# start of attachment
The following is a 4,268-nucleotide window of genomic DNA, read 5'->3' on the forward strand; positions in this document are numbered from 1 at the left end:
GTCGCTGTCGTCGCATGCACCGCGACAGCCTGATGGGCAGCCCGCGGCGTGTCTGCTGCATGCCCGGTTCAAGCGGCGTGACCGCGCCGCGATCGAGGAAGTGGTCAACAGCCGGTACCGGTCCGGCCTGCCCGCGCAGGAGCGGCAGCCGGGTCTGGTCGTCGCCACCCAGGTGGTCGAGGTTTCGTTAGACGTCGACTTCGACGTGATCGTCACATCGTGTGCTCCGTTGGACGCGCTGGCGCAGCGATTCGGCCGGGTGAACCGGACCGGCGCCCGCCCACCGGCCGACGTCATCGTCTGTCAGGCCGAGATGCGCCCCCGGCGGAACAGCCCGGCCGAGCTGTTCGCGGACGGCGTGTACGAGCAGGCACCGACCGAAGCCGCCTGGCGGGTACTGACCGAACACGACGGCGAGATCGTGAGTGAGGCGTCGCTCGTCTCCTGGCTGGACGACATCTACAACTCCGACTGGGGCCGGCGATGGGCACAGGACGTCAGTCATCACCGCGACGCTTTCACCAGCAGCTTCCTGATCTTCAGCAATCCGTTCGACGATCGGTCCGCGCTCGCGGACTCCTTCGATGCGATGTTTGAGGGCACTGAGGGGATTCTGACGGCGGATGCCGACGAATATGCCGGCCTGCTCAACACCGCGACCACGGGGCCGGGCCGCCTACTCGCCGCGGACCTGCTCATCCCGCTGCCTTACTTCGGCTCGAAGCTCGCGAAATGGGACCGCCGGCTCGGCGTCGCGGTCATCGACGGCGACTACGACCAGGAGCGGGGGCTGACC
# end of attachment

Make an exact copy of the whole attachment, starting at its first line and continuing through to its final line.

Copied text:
The following is a 4,268-nucleotide window of genomic DNA, read 5'->3' on the forward strand; positions in this document are numbered from 1 at the left end:
GTCGCTGTCGTCGCATGCACCGCGACAGCCTGATGGGCAGCCCGCGGCGTGTCTGCTGCATGCCCGGTTCAAGCGGCGTGACCGCGCCGCGATCGAGGAAGTGGTCAACAGCCGGTACCGGTCCGGCCTGCCCGCGCAGGAGCGGCAGCCGGGTCTGGTCGTCGCCACCCAGGTGGTCGAGGTTTCGTTAGACGTCGACTTCGACGTGATCGTCACATCGTGTGCTCCGTTGGACGCGCTGGCGCAGCGATTCGGCCGGGTGAACCGGACCGGCGCCCGCCCACCGGCCGACGTCATCGTCTGTCAGGCCGAGATGCGCCCCCGGCGGAACAGCCCGGCCGAGCTGTTCGCGGACGGCGTGTACGAGCAGGCACCGACCGAAGCCGCCTGGCGGGTACTGACCGAACACGACGGCGAGATCGTGAGTGAGGCGTCGCTCGTCTCCTGGCTGGACGACATCTACAACTCCGACTGGGGCCGGCGATGGGCACAGGACGTCAGTCATCACCGCGACGCTTTCACCAGCAGCTTCCTGATCTTCAGCAATCCGTTCGACGATCGGTCCGCGCTCGCGGACTCCTTCGATGCGATGTTTGAGGGCACTGAGGGGATTCTGACGGCGGATGCCGACGAATATGCCGGCCTGCTCAACACCGCGACCACGGGGCCGGGCCGCCTACTCGCCGCGGACCTGCTCATCCCGCTGCCTTACTTCGGCTCGAAGCTCGCGAAATGGGACCGCCGGCTCGGCGTCGCGGTCATCGACGGCGACTACGACCAGGAGCGGGGGCTGACC